• DocketUpdated -- Notice Re: Continuance of Hearing and Order: As To Parties: removed

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67 More Docket Entries
  • 03/06/2019
  • DocketOrder on Court Fee Waiver (Superior Court); Signed and Filed by: Clerk; As to: Edward Leon Guy, III (Plaintiff)

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  • 03/06/2019
  • DocketRequest to Waive Court Fees; Filed by: Edward Leon Guy, III (Plaintiff)

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  • 03/06/2019
  • DocketCivil Case Cover Sheet; Filed by: Edward Leon Guy, III (Plaintiff); As to: Crystal Property Management, Inc., (Defendant)

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  • 03/06/2019
  • DocketUpdated -- Melville Apartments, (Defendant): Organization Name changed from Melville Apartment, to Melville Apartments,

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  • 03/06/2019
  • DocketOrder to Show Cause Re: Failure to File Proof of Service scheduled for 03/09/2022 at 08:30 AM in Stanley Mosk Courthouse at Department 94

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  • 03/06/2019
  • DocketNon-Jury Trial scheduled for 09/02/2020 at 08:30 AM in Stanley Mosk Courthouse at Department 94

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  • 03/06/2019
  • DocketCase assigned to Hon. Wendy Chang in Department 94 Stanley Mosk Courthouse

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  • 03/06/2019
  • DocketFirst Amended Standing Order; Filed by: Clerk

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  • 03/06/2019
  • DocketNotice of Case Assignment - Limited Civil Case; Filed by: Clerk

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  • 03/06/2019
  • DocketSummons on Complaint; Issued and Filed by: Clerk

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Tentative Rulings

Case Number: 19STLC02257    Hearing Date: August 10, 2020    Dept: 26

Guy v. Crystal, et al.

DEMURRER; MOTION TO STRIKE

(CCP §§ 430.10, et seq; 435, 436)

TENTATIVE RULING:

Defendant Crystal Property Management, Inc.’s Demurrer to the Second Amended Complaint is OVERRULED AS TO THE FIRST CAUSE OF ACTION AND SUSTAINED WITHOUT LEAVE TO AMEND AS TO THE SECOND CAUSE OF ACTION.

Defendant Crystal Property Management, Inc.’s Motion to Strike Portions of the Second Amended Complaint is DENIED AS TO THE REFERENCES TO THE PARTIES’ EARLIER ACTION AND GRANTED WITHOUT LEAVE TO AMEND AS TO THE PUNITIVE DAMAGES AND ATTORNEY’S FEES ALLEGATIONS.

ANALYSIS:

On January 2, 2019, Plaintiff Edward Leon Guy III (“Plaintiff”), a former tenant, brought this action to recover his security deposit from his former landlords and management company, Defendants Crystal Property Management, Inc. (“Defendant CPM”), Manley Henry, Gaynelle Henry, Melville Apartments, and the Henry Family Trust (collectively, “Defendants”). On July 16, 2019, Plaintiff filed the First Amended Complaint for (1) conversion; (2) intentional misrepresentation; (3) violation of Cal. Civil Code § 1950.05, et seq.; (4) breach of implied covenant of good faith and fair dealing; (5) intentional infliction of emotional distress; and (6) negligent infliction of emotional distress. On February 24, 2020, the Court sustained Defendant CPM’s demurrer to the causes of action for conversion, intentional misrepresentation and intentional infliction of emotional distress with 20 days’ leave to amend.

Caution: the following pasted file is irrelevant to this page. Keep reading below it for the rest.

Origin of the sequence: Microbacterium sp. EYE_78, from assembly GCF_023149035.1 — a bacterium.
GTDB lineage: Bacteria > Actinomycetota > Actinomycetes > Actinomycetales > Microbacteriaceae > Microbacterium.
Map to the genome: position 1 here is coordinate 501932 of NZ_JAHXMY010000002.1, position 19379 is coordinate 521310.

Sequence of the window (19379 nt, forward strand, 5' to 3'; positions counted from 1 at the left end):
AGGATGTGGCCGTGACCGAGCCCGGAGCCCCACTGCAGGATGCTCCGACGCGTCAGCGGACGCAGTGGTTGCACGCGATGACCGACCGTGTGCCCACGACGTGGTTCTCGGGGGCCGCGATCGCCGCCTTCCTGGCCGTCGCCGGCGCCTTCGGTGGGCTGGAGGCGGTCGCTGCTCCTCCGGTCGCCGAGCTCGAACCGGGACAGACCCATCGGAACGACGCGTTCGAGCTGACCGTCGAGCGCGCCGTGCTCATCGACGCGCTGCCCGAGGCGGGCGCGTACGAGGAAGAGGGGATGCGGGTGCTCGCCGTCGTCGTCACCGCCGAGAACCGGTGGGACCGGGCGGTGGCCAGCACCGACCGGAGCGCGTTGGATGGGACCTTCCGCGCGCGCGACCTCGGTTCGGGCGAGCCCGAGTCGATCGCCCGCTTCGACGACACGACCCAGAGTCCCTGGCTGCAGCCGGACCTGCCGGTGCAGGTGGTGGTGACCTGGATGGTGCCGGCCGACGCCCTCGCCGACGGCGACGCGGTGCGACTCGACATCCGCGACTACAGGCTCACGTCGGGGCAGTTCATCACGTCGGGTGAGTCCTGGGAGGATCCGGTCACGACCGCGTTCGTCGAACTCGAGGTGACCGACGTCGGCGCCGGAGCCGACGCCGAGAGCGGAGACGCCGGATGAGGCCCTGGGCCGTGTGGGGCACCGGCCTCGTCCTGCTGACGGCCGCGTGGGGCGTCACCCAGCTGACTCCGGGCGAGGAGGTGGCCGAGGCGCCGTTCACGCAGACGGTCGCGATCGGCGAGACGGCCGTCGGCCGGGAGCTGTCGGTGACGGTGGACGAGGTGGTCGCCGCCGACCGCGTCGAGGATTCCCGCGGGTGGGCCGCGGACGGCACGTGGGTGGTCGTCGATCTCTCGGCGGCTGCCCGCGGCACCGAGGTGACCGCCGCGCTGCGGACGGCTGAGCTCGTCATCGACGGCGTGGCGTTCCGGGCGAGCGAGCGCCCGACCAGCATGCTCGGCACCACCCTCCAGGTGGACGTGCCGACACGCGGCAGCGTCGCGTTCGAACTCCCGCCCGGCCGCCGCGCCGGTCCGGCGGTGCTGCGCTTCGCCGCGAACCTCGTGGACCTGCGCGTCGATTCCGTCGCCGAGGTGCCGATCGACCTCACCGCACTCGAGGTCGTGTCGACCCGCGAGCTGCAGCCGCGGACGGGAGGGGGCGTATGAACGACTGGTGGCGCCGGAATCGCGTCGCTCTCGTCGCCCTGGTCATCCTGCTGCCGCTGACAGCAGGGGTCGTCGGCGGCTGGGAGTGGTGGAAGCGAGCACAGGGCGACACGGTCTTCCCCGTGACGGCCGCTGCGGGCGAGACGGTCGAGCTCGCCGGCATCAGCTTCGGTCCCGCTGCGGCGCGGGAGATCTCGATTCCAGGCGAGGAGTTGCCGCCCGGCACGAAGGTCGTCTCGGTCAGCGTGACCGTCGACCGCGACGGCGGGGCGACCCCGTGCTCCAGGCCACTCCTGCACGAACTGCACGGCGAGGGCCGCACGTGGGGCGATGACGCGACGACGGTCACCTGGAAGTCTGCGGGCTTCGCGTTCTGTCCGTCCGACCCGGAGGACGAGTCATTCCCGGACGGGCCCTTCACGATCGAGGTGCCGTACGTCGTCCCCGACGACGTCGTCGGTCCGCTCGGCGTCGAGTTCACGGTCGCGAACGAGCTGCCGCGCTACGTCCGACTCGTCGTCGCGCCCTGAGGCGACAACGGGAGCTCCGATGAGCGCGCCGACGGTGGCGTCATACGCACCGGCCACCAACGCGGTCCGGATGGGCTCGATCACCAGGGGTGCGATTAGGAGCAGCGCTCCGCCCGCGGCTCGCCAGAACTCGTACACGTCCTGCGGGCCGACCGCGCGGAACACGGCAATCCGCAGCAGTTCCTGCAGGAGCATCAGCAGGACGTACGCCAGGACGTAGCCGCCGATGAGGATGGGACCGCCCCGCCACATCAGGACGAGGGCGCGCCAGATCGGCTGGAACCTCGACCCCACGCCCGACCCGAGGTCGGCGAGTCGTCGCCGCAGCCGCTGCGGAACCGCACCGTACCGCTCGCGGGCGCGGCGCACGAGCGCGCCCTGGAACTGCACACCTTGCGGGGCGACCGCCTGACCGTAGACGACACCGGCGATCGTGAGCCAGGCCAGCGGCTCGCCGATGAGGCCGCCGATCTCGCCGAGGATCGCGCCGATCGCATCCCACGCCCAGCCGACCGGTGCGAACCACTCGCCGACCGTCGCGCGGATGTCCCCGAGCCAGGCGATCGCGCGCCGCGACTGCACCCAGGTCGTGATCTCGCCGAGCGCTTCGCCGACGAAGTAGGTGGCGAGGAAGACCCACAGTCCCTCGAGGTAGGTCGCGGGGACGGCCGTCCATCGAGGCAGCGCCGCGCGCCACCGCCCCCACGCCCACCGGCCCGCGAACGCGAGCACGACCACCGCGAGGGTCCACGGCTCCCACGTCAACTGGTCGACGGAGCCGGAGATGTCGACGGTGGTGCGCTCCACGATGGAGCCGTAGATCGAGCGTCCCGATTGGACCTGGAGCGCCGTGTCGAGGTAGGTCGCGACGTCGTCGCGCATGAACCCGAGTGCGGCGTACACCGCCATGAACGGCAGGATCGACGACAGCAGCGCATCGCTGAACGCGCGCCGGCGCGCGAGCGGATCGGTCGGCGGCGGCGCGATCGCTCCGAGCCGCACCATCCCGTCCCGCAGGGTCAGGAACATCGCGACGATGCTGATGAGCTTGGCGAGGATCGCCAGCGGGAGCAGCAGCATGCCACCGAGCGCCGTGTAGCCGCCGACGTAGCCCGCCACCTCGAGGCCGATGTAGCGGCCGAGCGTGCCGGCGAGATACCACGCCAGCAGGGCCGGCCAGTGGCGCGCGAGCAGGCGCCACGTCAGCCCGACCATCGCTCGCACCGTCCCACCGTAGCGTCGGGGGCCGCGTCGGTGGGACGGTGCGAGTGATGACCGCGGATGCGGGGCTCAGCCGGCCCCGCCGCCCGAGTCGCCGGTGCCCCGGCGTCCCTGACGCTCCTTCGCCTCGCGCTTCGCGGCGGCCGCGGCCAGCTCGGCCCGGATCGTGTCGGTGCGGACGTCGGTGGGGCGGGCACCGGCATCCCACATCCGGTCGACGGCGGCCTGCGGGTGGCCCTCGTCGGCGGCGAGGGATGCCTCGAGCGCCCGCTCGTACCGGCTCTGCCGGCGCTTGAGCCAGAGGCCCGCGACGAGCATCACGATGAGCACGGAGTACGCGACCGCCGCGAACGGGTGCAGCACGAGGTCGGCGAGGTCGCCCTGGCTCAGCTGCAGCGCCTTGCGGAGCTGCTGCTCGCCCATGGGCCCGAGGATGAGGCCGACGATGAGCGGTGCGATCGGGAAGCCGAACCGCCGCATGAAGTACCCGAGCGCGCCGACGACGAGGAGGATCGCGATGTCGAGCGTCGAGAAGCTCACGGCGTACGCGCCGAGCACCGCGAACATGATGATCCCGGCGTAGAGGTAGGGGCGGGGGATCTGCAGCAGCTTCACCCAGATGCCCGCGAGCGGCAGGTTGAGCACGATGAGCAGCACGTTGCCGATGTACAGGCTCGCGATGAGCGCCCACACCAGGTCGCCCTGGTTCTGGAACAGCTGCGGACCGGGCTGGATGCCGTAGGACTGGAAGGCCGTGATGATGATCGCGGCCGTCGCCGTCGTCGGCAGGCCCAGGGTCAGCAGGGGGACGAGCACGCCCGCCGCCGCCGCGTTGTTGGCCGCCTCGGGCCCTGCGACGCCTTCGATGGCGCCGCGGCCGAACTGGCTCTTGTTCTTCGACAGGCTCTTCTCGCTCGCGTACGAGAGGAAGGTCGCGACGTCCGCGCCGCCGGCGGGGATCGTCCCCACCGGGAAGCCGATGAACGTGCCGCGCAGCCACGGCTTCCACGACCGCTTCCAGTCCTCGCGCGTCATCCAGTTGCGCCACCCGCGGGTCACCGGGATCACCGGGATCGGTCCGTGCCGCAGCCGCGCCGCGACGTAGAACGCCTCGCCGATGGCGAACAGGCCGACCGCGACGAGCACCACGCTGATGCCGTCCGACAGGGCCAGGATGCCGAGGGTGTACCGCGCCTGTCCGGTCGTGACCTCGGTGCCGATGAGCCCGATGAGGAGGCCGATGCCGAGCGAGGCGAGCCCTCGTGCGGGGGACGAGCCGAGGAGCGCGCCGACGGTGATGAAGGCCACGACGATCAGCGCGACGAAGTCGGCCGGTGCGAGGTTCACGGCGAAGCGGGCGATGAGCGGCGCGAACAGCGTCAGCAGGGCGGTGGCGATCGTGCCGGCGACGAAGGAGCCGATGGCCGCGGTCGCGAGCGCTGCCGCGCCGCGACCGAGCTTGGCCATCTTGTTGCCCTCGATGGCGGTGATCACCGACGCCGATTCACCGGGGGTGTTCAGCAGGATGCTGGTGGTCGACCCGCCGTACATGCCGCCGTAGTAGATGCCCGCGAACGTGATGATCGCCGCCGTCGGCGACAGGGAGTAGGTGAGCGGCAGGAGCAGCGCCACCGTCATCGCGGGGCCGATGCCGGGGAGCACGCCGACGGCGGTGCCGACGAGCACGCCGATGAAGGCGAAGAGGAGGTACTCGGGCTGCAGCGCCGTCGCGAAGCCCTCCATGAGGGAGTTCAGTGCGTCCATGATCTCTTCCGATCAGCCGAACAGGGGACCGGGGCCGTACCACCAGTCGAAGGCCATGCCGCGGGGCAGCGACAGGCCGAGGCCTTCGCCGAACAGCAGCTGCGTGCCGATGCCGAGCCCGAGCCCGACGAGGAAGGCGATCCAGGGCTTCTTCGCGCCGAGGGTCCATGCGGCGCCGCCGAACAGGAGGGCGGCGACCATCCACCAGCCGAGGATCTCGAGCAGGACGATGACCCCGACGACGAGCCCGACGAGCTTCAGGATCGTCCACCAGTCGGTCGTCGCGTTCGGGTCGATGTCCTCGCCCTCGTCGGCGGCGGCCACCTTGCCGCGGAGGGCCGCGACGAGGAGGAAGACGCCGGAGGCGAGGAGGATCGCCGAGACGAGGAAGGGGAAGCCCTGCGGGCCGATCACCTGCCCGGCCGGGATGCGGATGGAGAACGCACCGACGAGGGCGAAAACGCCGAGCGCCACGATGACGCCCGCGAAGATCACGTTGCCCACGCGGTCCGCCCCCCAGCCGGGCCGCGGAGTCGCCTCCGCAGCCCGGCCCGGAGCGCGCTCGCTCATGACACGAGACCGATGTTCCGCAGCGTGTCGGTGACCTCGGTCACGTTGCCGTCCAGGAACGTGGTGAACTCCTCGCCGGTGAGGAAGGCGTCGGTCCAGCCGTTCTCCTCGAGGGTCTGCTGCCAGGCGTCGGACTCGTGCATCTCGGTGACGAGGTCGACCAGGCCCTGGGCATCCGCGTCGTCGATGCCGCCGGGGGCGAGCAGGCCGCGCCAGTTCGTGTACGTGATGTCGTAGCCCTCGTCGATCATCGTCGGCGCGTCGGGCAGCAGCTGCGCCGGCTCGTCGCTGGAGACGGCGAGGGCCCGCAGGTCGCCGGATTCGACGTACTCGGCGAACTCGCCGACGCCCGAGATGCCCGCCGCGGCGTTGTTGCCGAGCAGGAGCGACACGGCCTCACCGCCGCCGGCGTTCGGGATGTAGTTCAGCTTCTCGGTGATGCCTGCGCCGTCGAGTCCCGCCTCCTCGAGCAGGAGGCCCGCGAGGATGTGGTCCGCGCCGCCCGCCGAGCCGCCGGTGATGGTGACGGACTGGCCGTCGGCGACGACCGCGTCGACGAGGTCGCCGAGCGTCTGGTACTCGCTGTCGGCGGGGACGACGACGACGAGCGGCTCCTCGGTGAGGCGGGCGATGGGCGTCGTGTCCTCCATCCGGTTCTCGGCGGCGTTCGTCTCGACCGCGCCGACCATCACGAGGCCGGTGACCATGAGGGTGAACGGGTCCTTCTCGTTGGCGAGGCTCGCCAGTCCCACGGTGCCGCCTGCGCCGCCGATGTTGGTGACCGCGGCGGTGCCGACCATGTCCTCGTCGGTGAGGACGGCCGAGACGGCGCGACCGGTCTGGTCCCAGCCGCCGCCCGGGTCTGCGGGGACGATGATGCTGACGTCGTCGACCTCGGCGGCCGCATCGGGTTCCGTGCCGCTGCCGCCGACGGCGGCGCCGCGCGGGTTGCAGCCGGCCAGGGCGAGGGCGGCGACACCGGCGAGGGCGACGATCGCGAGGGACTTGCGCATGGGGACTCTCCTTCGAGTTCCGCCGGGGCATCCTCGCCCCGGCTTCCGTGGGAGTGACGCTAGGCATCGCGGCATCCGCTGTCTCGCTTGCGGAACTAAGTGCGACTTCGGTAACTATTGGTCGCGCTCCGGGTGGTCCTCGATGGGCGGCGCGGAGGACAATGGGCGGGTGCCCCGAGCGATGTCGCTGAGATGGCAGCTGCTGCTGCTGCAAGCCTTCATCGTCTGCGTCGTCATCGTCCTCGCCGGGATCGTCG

Plaintiff filed a Second Amended Complaint on March 16, 2020 alleging causes of action for (1) conversion; (2) intentional misrepresentation; (3) violation of Cal. Civil Code § 1950.05, et seq.; (4) breach of implied covenant of good faith and fair dealing; and (5) negligent infliction of emotional distress. Defendant CPM filed the instant Demurrer and Motion to Strike on May 6, 2020. Plaintiff filed oppositions on June 29, 2020 and July 21, 2020. Defendant CPM filed replies on July 29, 2020.

Demurrer

The Demurrer to the Second Amended Complaint complies with the meet and confer requiement set forth at Code of Civil Procedure section 430.41. (Demurrer, Betty Decl., ¶¶3-6.) The Demurrer is brought as to the first, second and sixth causes of action for failure to state sufficient facts and uncertainty under Code of Civil Procedure section 430.10, subdivisions (e) and (f). (Notice, ¶¶1-3.) As an initial point, special demurrers are not permitted in a court of limited jurisdiction. (Code Civ. Proc., § 92, subd. (c).) Therefore, the Court will not rule on the demurrers for uncertainty. Secondly, there is no sixth cause of action or cause of action for intentional infliction of emotional distress in the Second Amended Complaint. The Court will address the demurrer to the remaining causes of action.

1st Cause of Action for Conversion

A conversion is “any act of dominion wrongfully exerted over the personal property of another

inconsistent with the owner’s rights.” (Plummer v. Day/Eisenberg, LLP (2010) 184 Cal.App.4th 38, 50.) The Court previously ruled that the first cause of action for conversion was sufficiently alleged with respect to Defendant CPM’s improper retention of Plaintiff’s security deposit beyond what is permitted by Civil Code section 1950.5. (Minute Order, 2/24/20.) That remains true for the Second Amended Complaint. (SAC, ¶¶11-15.) The failing in the First Amended Complaint was that Plaintiff had not alleged an identifiable sum of money. (Minute Order, 2/24/20.) The Court therefore sustained the demurrer to the first cause of action in the First Amended Complaint with leave to amend. The Second Amended Complaint now alleges an identifiable sum in the amount of $580.50. (SAC, ¶13.)

Therefore, the demurrer to the first cause of action for conversion is overruled.

2nd Cause of Action for Intentional Misrepresentation